Airlines globally are expected to burn through US$61bn of cash reserves in the quarter to June, a study shows.
The International Air Transport Association (IATA) said quarterly net loss could be US$39bn if severe travel restrictions last for three months, with demand tanking 71%.
Airlines make millions, if not billions, of annual profits. So why are they in such big trouble?
These businesses have high operational gearing, meaning they are bound to pay for fixed elements, independent of revenue. In short, profits aren’t necessarily based on performance.
Fixed costs can be significant for airlines as they are related to hiring, buying or maintaining aircraft, as well as reserving slots in airports.
A flight at full capacity will cost roughly the same as an almost empty one, but it will be more profitable.
According to IATA, semi-fixed costs will be reduced by a third, although some resources, such as part of the workforce, will have to be preserved for future recovery.
Ticket refunds are another big issue, coming in as a US$35bn liability in the second quarter.
At the moment, most of the flights are cargo shipments, though they aren’t enough to offset the losses of passengers.
The mix of fixed costs and vulnerability to external events makes the sector extremely volatile and risky for investors.
A "dreadful investment"
“Traditionally, airlines were a dreadful investment,” Russ Mould, investment director at AJ Bell, told Proactive.
“The upturns would always encourage more capacity which was then added at the wrong time, when a cycle was about to peak.”
The consistent and growing profitability seen in the last ten years has been unusual, Mould commented.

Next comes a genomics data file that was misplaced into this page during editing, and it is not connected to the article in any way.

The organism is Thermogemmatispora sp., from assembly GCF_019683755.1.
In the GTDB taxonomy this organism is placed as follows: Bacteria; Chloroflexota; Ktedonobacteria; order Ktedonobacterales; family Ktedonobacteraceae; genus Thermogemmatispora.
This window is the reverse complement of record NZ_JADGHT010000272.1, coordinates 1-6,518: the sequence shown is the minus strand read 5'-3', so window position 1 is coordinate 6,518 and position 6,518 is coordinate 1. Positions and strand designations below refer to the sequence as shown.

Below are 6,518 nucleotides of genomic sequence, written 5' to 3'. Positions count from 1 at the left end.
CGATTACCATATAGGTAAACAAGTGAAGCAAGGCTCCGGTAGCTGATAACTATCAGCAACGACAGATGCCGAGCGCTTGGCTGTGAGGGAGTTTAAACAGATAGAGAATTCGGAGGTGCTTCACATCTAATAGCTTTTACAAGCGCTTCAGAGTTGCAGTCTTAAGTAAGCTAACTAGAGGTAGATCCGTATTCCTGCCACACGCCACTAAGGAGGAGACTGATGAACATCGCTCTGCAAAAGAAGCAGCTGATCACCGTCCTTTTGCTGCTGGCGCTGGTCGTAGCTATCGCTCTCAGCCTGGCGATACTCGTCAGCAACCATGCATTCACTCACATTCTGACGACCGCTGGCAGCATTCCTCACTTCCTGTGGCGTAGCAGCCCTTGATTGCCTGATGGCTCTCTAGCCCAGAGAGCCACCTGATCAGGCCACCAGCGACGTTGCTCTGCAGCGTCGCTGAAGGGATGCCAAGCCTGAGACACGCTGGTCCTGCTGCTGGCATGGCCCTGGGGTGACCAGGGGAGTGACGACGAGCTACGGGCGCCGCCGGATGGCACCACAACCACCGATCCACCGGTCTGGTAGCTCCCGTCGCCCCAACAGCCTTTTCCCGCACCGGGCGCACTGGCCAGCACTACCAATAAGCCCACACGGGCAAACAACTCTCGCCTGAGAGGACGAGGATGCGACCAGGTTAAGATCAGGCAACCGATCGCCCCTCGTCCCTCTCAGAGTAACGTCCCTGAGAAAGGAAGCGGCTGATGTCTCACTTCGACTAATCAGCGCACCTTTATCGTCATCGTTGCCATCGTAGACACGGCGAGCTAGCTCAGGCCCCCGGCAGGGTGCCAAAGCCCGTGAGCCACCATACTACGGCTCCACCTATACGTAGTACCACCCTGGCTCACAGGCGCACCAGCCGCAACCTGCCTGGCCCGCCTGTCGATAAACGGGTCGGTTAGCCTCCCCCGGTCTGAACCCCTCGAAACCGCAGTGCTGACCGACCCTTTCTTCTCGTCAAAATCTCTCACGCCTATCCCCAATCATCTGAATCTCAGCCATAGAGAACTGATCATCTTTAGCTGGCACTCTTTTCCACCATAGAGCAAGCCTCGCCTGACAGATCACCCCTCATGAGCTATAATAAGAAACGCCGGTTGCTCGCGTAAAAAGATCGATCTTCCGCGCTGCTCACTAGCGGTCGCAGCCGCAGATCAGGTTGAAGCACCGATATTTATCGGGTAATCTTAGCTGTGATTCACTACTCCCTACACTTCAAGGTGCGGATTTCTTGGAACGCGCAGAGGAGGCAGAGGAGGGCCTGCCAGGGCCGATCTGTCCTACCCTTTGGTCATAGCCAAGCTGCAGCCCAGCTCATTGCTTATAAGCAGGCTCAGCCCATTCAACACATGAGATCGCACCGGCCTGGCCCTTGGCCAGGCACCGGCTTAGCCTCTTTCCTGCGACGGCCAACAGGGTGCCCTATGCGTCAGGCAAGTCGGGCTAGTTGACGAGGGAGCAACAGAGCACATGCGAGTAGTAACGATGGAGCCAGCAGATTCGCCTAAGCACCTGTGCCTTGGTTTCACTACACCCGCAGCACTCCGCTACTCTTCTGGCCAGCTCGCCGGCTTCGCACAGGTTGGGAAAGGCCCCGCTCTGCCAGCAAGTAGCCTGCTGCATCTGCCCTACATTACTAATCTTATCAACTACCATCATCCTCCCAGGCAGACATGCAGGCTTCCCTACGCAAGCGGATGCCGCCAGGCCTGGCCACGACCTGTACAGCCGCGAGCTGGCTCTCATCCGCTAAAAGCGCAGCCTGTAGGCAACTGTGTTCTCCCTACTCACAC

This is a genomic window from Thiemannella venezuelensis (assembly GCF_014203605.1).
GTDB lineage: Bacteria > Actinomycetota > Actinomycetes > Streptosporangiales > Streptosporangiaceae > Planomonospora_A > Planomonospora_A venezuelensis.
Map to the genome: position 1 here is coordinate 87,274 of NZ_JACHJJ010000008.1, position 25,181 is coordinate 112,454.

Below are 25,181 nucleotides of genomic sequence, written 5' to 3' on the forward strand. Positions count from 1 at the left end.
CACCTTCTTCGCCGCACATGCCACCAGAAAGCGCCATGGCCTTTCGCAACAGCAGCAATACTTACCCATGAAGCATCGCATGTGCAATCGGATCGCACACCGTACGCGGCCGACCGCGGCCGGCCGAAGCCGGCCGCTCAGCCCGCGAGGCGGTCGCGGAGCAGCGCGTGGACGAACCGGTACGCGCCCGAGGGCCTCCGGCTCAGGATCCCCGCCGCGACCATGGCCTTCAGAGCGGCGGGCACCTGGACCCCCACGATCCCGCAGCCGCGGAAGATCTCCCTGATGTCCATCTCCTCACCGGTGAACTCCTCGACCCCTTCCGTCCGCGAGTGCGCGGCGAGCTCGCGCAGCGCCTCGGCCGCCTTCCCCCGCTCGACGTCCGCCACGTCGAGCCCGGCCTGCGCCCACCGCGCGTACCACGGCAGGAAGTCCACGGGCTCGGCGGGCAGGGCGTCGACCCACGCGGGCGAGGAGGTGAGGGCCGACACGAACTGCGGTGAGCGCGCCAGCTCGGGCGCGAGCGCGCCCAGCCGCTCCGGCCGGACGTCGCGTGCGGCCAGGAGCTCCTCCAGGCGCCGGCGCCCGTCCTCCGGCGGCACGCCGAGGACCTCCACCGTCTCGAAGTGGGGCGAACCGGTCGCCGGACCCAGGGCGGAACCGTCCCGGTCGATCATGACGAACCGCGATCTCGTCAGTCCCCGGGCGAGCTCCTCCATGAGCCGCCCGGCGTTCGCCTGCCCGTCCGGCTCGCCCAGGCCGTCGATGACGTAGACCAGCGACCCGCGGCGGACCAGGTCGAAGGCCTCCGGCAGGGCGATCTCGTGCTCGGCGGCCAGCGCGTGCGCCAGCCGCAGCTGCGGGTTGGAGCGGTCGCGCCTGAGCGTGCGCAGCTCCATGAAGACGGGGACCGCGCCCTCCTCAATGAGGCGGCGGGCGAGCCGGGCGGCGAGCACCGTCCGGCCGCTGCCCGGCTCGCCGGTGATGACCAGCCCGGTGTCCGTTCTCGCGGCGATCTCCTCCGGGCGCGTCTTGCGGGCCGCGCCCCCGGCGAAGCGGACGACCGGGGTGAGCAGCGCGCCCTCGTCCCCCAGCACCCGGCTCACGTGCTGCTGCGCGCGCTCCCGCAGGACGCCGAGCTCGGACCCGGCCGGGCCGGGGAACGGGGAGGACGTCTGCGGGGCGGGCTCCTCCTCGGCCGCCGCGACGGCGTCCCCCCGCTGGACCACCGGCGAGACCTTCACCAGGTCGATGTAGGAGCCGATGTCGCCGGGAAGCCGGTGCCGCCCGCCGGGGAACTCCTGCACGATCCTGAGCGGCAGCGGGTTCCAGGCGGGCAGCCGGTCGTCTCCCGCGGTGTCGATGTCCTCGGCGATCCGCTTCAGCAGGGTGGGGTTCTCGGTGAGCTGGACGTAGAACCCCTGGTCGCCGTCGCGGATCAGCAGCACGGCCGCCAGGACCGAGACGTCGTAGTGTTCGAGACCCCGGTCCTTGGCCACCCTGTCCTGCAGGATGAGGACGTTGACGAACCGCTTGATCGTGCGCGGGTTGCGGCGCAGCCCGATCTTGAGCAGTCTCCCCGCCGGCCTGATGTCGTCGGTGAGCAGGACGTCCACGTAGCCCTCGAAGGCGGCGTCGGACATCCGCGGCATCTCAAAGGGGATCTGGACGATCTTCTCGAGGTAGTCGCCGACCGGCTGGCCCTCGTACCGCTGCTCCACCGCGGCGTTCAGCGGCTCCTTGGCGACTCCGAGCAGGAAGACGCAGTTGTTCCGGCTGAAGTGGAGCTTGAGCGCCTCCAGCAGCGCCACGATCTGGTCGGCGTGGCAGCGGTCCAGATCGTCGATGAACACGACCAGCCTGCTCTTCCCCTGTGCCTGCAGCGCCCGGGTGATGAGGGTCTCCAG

It was due to consolidation following the financial crisis, paired with greater capital discipline.
The sector had been doing so well that they started paying dividends and engaging in share buybacks, which some of them may now regret.
However, some companies have shown signs of trouble well before the coronavirus pandemic.
easyJet PLC (LON:EZJ), for instance, has been struggling for a while, with profits down 26% to £427mln last year, despite effectively flying more people.
Although some countries have already been injecting cash to save their national airlines, it is unclear what will happen in the UK.
There is a “moral” issue, explains Mould, as a government bailout for listed companies could be seen as saving those investors who should have known where they were putting their money in the first place.
However, intervention from above “seems an inevitability” according to Citigroup.
Westminster may take the hardest stance in Europe, according to a report from Sky News, with an expectation “that all companies [pursue] all possible actions to preserve cash and maximise liquidity, including engaging with shareholders, lenders and the markets and utilising all available assets and facilities”.